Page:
Tuesday, August 23, 2011

Random Bit of VBA: Time in MS Access

How do I display a time over 24 hours in MS Access?

I’ve run into this problem a lot over the years, and I always end up having to Google up the answer. In doing so, I’ve seen numerous messages boards with the same question, yet frequently no answer, which leads to more digging and time wasted.

Well, here’s a solution that works…

This post has been moved to a new location.

For those wondering, this is how it works:

Access stores date/time values in a format that can be broken down into a separate date and time amount, separated by the decimal point. Anything on the left-hand portion (the whole number part) relates to whole days or a date, while everything on the right-hand portion (the decimal part) relates to a partial day or a time.
1 day = 24 hours, stored as 1.0.
One half day = 12 hours, stored as 0.5.
The Int() function returns the integer or whole number part of a number (i.e. strips the decimal portion). Using this, we can also extract the decimal portion. The second step here is not necessary, as the Format() function (see below) will handle the decimal portion the same way, regardless.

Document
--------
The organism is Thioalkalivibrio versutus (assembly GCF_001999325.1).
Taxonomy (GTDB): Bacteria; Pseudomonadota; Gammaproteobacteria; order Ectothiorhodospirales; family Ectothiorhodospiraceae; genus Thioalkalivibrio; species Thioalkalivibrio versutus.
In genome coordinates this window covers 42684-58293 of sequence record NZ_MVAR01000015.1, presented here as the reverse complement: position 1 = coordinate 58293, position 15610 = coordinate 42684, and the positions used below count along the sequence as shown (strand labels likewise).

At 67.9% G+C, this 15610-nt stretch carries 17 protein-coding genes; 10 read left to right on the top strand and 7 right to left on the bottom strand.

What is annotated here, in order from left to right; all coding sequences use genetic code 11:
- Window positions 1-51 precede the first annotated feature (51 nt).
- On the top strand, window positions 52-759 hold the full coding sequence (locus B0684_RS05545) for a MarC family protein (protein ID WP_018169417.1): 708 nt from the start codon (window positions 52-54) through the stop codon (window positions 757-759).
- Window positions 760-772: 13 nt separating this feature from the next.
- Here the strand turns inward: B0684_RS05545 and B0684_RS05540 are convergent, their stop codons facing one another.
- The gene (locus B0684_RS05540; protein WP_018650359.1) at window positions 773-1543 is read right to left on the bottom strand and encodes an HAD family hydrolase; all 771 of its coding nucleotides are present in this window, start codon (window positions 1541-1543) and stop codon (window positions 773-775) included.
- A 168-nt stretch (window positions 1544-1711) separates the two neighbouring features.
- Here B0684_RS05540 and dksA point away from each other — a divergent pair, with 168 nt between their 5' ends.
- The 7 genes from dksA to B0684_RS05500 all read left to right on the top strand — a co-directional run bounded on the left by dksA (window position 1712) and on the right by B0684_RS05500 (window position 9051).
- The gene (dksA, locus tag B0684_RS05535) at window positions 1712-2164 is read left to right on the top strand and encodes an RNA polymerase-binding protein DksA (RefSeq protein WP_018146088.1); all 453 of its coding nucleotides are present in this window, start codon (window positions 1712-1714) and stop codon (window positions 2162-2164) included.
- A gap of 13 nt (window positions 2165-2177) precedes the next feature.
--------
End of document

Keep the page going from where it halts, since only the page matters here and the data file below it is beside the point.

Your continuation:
1.5 days 36 hours, stored as 1.5.
The whole number portion is derived using Int(1.5) = 1 (equal to 1 day/24 hours).
The decimal portion is derived using 1.5 – Int(1.5) = 1.5 – 1 = 0.5 (equal to one half day/12 hours).
Once we have identified each portion, it’s simply a matter of converting the whole number (days) to hours, and adding that to the partial day hours. This is done using Access’ internal Format() function as well as some simple math.
The whole number portion (1) is a single day, equal to 24 hours.
To convert this, we simply multiply our number by 24 (1 * 24 = 24).
We can split the decimal portion into hours and minutes with the Format() function as follows.
Format(1.5,"hh:nn") = 12:00, Format(1.5,"hh") = 12, Format(1.5,"nn") = 00.
For the record, Format(1.5,"hh:nn") will result in the same number as Format(0.5,"hh:nn") and Format(132.5,"hh:nn"). The value of the hours returned is always under 24, therefore it is not necessary to split the decimal portion out.
As we can extract the numbers in this way, so can we also add them back together, giving us our total hours. Here’s our original function, with the example of 1.5 (one and one half days/36 hours).
(Int([TimeValue])*24)+Format([TimeValue],"hh") & ":" & Format([TimeValue],"nn")
(Int(1.5)*24)+Format(1.5,"hh") & ":" & Format(1.5,"nn")
(1*24)+12 & ":" & 00
24+12 & ":" & 00
36 & ":" & 00
The same process repeated for 65 hours, 16 minutes, 48 seconds (simply add one more Format() function to the end for seconds):
(Int([TimeValue])*24)+Format([TimeValue],"hh") & ":" & Format([TimeValue],"nn") & ":" & Format([TimeValue],"ss")
(Int(2.72)*24)+Format(2.72,"hh") & ":" & Format(2.72,"nn") & ":" & Format(2.72,"ss")
(2*24)+17 & ":" & 16 & ":" & 48
48+17 & ":" & 16 & ":" & 48
65 & ":" & 16 & ":" & 48

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